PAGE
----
As the UK housing market continues to see exceptional growth across nearly every sector, there’s no denying that affordability remains an issue for many buyers. Prices on average have risen by 9.8% over the last year alone - translating to nearly £25,600 - leaving many buyers priced out of buying their home through traditional means.
This has made affordability schemes such as Shared Ownership and Help to Buy incredibly popular, providing support during the buying process and helping more individuals onto the property ladder.
Now, after 10 years, Help to Buy is being phased out and Shared Ownership is growing in popularity. Below, we’re exploring the two schemes and whether Shared Ownership is set to be the ‘new’ Help to Buy.
Before we examine how Shared Ownership is changing the way buyers purchase a property, it’s worth exploring how Help to Buy has changed the landscape of the UK property market.
Help to Buy was introduced in 2013 and designed to support households that were struggling to find a substantial deposit for a new property.
As a scheme backed by the government, they would provide an equity loan of up to 20% of the property's value, meaning a buyer would only need to raise a 5% deposit and use a 75% mortgage on the rest of the property. In Greater London, this changed to a 40% loan and a 55% mortgage.
Although it was popular with first-time buyers particularly, Help to Buy benefitted a broad range of individuals after it was expanded and made available on all property types and for all buyers. With the ability to borrow up to 20% - a number that increased to 40% in London - on properties worth up to £600,000, it provided a huge range of opportunities to enter the market.
Over the last ten years, around 290,000 properties were bought using the Help to Buy scheme, with 82% of the completions by first-time buyers and the total value of the loans amounting to £17.4 billion.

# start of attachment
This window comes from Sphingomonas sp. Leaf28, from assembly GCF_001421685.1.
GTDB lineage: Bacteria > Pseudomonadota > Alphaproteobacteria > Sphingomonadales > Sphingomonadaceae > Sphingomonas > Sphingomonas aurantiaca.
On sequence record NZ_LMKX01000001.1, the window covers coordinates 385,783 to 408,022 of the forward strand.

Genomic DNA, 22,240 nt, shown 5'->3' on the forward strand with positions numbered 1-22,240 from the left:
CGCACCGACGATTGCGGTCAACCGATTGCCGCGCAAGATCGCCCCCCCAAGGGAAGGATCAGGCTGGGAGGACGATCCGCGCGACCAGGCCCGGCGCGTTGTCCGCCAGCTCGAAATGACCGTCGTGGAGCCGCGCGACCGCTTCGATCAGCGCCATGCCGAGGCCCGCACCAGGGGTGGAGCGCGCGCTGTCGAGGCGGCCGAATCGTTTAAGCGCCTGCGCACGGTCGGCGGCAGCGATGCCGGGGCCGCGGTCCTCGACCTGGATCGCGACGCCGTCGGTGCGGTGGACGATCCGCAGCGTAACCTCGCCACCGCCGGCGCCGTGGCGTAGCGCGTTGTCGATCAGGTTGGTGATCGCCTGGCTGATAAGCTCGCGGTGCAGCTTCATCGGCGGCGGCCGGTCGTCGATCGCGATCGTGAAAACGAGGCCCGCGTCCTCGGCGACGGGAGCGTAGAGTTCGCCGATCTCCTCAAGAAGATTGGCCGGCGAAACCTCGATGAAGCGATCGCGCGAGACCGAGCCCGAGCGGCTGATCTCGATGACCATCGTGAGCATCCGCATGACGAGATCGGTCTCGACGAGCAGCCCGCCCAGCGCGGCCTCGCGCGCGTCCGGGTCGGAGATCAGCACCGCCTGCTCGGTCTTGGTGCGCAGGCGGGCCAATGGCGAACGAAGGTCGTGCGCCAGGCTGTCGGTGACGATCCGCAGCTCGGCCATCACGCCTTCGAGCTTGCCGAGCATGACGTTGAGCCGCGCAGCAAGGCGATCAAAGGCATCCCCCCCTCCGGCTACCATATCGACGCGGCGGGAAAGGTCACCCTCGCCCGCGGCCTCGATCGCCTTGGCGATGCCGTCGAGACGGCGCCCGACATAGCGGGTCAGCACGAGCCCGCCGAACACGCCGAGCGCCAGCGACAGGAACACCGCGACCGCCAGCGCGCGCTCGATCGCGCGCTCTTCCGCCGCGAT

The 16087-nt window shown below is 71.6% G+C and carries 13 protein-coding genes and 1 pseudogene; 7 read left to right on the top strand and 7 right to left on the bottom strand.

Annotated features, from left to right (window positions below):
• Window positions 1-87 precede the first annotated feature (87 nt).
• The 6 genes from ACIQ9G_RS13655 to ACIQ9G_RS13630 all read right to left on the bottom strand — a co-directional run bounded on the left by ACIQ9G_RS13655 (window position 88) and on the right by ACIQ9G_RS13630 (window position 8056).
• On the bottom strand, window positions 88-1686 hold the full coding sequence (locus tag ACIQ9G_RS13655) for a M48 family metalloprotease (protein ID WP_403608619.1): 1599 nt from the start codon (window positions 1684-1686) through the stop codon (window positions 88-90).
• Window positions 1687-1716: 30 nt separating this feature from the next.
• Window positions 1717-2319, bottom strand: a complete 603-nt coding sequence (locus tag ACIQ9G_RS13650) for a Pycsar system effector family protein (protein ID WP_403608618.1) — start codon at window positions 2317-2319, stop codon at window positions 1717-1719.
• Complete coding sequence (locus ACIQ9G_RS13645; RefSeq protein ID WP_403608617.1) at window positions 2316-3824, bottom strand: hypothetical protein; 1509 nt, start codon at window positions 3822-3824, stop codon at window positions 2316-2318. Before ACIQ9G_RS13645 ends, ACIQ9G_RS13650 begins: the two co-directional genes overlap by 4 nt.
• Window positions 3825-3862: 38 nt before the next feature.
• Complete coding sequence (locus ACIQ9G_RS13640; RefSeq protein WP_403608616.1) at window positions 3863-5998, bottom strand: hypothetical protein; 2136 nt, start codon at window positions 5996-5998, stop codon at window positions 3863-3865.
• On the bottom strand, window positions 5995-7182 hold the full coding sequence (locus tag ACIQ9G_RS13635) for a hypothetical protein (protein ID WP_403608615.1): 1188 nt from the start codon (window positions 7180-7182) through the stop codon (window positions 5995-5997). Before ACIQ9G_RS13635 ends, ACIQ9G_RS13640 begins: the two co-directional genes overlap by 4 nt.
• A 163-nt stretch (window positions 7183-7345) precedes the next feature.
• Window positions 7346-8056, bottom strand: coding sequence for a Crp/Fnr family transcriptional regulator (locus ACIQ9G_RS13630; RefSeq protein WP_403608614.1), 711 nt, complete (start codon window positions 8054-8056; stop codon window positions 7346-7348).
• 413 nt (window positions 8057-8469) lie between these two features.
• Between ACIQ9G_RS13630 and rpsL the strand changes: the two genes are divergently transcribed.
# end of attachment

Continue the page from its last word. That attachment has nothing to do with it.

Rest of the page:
Now, while the original Help to Buy scheme has ended, the Government expanded the initiative under a new title: the Help to Buy Equity Loan scheme. While this expansion is only available to first-time buyers, with new applications closing from 31st October, and requires buyers using the scheme to complete on their home by Friday 31st March 2023.
Shared Ownership, sometimes referred to as ‘Part Buy, Part Rent’, allows a buyer to purchase a share of a property. The purchaser puts a mortgage on the share they own and pays a reduced rental rate on the remaining share to the housing association.
The buyer can then incrementally increase their share of the property until they fully own the home, using the savings from the reduced rental rate to put towards a deposit.
While buyers would typically buy between 25% and 75%, under the new Shared Ownership model purchasers can now buy a minimum of 10%.
Since Shared Ownership is available for first-time buyers, those selling their property and individuals who used to own a home but have since sold, it offers a much broader range of people the opportunity to get on the property ladder.
With Help to Buy now only available for first-time buyers, Shared Ownership represents a flexible and affordable alternative for people to buy a new property.
There are a number of key differences between Help to Buy and Shared Ownership that is improving the popularity of buying a Shared Ownership property:
A Shared Ownership property usually requires a deposit between 5 - 10% of the share that you’re buying, not the full market value of the property. So, if a property is worth £500,000 and you’re buying a share worth 25% - which is £125,000 - a 5% deposit would be just £6,250.
With the Help to Buy scheme, on the other hand, the 5% deposit is based on the full value of the home. A property costing £500,000, for example, would still be £25,000, although the equity loan counting towards your deposit may help your mortgage application and mean you don’t have to take out a 95% mortgage.
Shared Ownership is available on a range of different properties - either new build properties or resale properties that are being sold by Shared Owners. While it’s a scheme that applies to purpose-built homes, there’s usually a broader range available than those available in the Help to Buy scheme.
As of 2021, the government has also placed a regional price cap on different areas as part of the Help to Buy scheme, meaning you can’t buy a Help to Buy property worth more than the regional limit for your location. When we also consider the necessity of being a first-time buyer, this generally narrows the properties available.